Blowin’ in the Wind.

“She said they removed their scarves and used it to tie them up and were taking turns to rape them.  One is 13 years old; the other one is 16.”

The women and children in Darfur are currently being victimized and subjected to one of the worst tools of ethnic cleansing; repeated and violent rape.  According to CNN, girls as young as four have been subjected to this horrifying form of torture.

While reading Vera Brittain’s Testament of Youth, I was most interested in the differences between her experiences of war as a white, western woman compared to that of the victims of gender bias in Darfur.  Brittain, while undergoing extreme emotional distress and faced with the stress of her patients’ injuries on a daily basis, at least did not face the horrors of living in a war zone, and being subjected to the threat of violence and mutilation on a daily basis.

Brittain tells Roland in one of her early letters, “I picture to myself…Mother’s absolute horror if she could have seen me at 9:15 the other night dashing about and dodging traffic in the slums of Camberwall Green, in the pitch dark of course…It is quite thrilling to be an unprotected female and feel that no one in your immediate surroundings is particularly concerned with what happens to you (213).”  As a young English woman, she has been brought up with the notion that female virginity should be protected.  Her words imply that women of her class do not go about, even at the best of times, with out some form of male companionship, for fear they may be harmed.

Many men in Sudan will no longer accompany the women they know out side of the home, because of the increasing likeliness of being attacked and killed if they defend their loved ones from becoming victims of sexual crimes.

Though Vera is writing from a different time, almost 100 years prior to the conflict of Darfur, it is still relevant to think about race, class, and nationality in relation to sexual crimes.  Rape is one of, if not the most, frequently used form of torture in Darfur.  These women and children have no voice, no protection from an extremely heinous form of violence.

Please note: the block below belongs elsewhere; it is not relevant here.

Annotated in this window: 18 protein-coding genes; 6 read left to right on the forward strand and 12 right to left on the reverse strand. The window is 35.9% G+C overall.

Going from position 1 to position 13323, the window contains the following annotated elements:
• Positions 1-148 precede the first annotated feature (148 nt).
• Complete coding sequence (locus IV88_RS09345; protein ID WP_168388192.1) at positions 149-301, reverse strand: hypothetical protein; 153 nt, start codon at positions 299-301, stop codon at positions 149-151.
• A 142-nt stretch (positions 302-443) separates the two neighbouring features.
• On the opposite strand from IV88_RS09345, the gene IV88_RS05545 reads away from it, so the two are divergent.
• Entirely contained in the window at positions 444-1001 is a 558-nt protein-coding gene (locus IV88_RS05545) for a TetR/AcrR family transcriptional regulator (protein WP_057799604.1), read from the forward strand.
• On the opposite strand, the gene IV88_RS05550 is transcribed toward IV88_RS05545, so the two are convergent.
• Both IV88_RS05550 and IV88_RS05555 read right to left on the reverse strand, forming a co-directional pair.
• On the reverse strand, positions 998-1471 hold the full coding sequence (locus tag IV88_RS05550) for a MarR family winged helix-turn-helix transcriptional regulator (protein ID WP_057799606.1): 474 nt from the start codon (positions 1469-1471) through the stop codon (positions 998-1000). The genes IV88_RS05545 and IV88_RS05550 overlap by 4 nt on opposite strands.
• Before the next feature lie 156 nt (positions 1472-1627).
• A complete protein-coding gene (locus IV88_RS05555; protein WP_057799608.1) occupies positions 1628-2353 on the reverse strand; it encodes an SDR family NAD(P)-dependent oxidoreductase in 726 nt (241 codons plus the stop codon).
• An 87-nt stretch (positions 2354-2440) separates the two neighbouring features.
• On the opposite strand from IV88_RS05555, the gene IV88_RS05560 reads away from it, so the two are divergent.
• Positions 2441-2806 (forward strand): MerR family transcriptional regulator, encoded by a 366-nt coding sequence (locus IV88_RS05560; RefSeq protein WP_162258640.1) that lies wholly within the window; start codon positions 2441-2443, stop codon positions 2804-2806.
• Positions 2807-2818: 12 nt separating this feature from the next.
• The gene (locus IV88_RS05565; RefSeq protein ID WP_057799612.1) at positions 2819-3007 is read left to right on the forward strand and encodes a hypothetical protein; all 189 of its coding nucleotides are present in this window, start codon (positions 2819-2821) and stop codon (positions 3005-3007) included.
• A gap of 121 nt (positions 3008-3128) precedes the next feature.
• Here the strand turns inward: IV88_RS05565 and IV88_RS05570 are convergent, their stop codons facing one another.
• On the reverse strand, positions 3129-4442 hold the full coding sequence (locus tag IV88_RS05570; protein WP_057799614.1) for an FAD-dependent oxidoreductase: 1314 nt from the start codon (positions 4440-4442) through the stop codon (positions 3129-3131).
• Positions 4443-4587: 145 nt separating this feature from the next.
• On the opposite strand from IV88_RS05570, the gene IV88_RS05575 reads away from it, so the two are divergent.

It is my opinion that bringing relief to these victims should be a top priority of the UN.  That America, a country that came to the defense of the oppressed in Iraq, should be more interested in what is happening in Darfur.  Not because in providing some relief we may find oil, but because these are unspeakable crimes that should not be permitted to happen in a world as enlightened as ours.  As members of the United Nations, a group dedicated to protecting the basic humane rights of all the world’s people, we should demand intervention, and a means to bring this atrocious behavior to an end.

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Published in: on February 11, 2009 at 12:53 am  Comments (2)  

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2 CommentsLeave a comment

  1. I thought the connection you made between Vera Brittain’s view of the importance of preserving her virginity, purness and feminintiy by not having to do such tasks as trapse through the rain on the way to work to the women in Darfur was very interesting. As you stated, although from a much different time period, the issue of difference in class, race, social standing, etc. does indeed influence the lives of women. For example, during Vera Brittain’s lifetime, she did not fear going outside with her male family members or father for fear they would be killed for trying to protect her, and then raped. Althgouh the situations are much different, they have similarities. As a woman with strong opinions about the role of the woman in the world, and more importantly, changing the inequality amoung men and women, i agree that it should be a priority for the UN. Amoung the long list of tasks, i realize this may seem to be of lesser importance than other issues, but i feel that innocent women being victimized, killed, and raped, it should be an absolute priority. Women and especially children do not have a voice often times, and sometimes not at all.

  2. […] Jaimee […]


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